In short, the answer is not always, but it is always a good idea.
Unfortunately, it is very common for parties to make agreements without a signed contract. Many verbal agreements may be enforced without a written contract, but it is always better to put it in writing. For one, it is much easier to enforce any agreement when it is in writing. It is also much easier to resolve differences and avoid litigation when there is a written agreement to look back on when problems arise.
Notwithstanding situations where a verbal agreement may be enforceable, some agreements must be in writing to be enforceable. These situations are described within a legal doctrine commonly referred to as The Statute of Frauds.
The Statute of Frauds is a very old legal doctrine which was established to protect contracting parties from fraud. It prevents a court from enforcing certain agreements when the agreement is not reduced to writing.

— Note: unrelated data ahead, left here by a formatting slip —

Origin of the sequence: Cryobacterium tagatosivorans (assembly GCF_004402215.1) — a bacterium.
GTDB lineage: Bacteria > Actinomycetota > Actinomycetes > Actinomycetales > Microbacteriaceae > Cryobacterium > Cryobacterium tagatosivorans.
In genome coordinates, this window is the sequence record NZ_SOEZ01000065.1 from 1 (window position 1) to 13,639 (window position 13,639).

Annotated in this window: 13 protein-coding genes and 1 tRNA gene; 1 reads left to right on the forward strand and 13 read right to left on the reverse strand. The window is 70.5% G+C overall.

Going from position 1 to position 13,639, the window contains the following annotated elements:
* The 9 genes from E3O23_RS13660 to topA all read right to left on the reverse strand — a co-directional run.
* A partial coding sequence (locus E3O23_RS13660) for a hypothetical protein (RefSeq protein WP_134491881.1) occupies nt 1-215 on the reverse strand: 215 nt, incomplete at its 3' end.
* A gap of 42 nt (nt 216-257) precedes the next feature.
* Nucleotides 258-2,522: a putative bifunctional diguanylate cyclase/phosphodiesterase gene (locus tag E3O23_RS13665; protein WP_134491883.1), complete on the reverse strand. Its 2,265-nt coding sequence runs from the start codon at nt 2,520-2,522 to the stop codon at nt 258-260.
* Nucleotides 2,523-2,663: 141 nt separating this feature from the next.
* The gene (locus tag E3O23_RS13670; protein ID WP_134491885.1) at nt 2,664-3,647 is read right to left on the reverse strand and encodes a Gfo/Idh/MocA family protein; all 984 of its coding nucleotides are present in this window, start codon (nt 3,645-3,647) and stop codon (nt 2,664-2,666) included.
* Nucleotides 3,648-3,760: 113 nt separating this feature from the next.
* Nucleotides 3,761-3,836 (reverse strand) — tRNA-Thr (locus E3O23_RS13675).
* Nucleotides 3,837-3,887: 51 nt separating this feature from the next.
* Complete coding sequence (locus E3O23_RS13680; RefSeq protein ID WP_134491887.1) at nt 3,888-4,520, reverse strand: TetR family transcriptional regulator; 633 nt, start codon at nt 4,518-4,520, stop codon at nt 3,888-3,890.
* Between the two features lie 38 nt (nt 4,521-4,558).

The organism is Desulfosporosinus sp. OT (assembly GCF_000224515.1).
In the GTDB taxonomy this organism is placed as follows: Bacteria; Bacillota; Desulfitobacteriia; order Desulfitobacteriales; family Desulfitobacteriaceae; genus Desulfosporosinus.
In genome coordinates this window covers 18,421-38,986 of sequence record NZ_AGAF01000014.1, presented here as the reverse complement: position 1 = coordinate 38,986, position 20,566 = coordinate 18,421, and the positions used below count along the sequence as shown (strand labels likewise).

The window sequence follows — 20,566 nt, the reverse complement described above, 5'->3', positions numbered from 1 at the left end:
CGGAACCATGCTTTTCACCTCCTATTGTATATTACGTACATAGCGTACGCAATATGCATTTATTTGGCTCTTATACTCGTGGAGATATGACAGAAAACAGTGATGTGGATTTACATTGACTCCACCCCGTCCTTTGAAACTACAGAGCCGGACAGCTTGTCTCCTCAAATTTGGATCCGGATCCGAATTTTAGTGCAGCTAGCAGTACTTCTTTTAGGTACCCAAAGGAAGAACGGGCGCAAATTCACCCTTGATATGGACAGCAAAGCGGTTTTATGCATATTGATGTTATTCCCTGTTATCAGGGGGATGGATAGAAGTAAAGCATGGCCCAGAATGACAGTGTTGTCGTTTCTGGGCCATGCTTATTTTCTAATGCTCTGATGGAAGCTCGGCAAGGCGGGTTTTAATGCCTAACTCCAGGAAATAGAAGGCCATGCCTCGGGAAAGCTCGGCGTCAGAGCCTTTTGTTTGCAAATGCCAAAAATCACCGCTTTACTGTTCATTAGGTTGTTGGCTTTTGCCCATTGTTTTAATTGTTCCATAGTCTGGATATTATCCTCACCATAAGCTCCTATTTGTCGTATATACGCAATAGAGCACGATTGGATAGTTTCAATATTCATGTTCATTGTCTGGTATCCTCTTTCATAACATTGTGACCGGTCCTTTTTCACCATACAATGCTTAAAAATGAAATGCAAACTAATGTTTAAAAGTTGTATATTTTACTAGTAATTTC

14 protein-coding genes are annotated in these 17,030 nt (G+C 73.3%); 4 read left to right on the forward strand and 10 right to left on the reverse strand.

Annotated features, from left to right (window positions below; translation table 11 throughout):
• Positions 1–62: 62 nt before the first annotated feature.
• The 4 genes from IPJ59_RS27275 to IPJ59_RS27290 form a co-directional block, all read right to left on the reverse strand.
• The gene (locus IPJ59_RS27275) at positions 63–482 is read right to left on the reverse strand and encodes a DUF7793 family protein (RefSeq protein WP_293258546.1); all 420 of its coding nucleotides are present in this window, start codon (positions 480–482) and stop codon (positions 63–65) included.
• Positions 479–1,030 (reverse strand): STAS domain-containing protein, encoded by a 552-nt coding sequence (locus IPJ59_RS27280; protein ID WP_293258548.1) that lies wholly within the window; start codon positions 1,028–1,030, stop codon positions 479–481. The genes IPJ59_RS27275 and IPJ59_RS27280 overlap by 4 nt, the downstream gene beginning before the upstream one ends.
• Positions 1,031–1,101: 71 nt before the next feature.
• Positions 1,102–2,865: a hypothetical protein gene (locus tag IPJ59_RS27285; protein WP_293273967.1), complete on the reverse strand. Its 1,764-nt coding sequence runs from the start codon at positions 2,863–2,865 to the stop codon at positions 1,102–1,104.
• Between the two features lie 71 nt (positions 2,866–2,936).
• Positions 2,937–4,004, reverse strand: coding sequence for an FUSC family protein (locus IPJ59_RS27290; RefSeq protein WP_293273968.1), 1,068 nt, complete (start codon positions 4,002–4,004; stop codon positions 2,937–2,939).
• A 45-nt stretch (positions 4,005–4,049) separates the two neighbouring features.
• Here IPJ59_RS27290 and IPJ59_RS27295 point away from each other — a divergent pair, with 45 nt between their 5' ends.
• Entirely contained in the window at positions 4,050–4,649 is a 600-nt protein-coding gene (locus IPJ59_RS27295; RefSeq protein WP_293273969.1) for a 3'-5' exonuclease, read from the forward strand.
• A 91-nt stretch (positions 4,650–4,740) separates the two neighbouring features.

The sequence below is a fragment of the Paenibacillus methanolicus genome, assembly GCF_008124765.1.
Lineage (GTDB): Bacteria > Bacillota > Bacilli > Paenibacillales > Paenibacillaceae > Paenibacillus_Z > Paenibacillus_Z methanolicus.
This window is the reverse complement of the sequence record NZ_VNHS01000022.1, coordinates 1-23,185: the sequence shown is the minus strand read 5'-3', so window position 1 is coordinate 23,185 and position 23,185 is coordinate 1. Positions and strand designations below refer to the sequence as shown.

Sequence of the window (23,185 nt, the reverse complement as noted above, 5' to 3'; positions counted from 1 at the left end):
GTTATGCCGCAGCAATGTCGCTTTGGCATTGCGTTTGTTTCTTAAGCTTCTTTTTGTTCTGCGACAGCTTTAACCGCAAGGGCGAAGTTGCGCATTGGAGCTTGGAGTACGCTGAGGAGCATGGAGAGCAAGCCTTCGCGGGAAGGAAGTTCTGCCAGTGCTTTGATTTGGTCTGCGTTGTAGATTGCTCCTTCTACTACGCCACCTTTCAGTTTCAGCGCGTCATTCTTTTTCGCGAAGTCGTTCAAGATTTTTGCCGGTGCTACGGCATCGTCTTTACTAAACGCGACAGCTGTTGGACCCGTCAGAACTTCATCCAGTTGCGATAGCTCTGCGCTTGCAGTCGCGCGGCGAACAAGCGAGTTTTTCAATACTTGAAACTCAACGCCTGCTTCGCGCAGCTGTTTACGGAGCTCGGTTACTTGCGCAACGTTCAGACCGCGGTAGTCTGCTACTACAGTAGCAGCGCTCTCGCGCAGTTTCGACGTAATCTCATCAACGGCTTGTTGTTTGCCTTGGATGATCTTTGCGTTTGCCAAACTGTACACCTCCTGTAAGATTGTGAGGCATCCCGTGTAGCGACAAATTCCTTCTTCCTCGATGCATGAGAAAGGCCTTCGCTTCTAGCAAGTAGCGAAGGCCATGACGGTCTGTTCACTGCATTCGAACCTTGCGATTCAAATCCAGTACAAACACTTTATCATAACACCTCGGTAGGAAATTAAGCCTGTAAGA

The following is a generalized list of contracts that must be in writing to be enforced by Florida courts:
In Florida the doctrine of the Statute of Frauds is codified under Title XLI of the Florida Statutes and is available for viewing by the general public at the Official Internet Site of the Florida Legislature at the following link: Title XLI, Statute of Frauds, Fraudulent Transfers, and General Assignments.
(Click each link below to be directed to the listed section of the Florida Statutes.)
The law firm of Murphy & Ellis, PLLC has many years of experience in contractual matters and agreements. If you may require guidance on contracts, confidentiality agreements, dispute resolutions, document preparation or other transactions where it may be prudent to have a written agreement in place, contact Murphy & Ellis, PLLC today!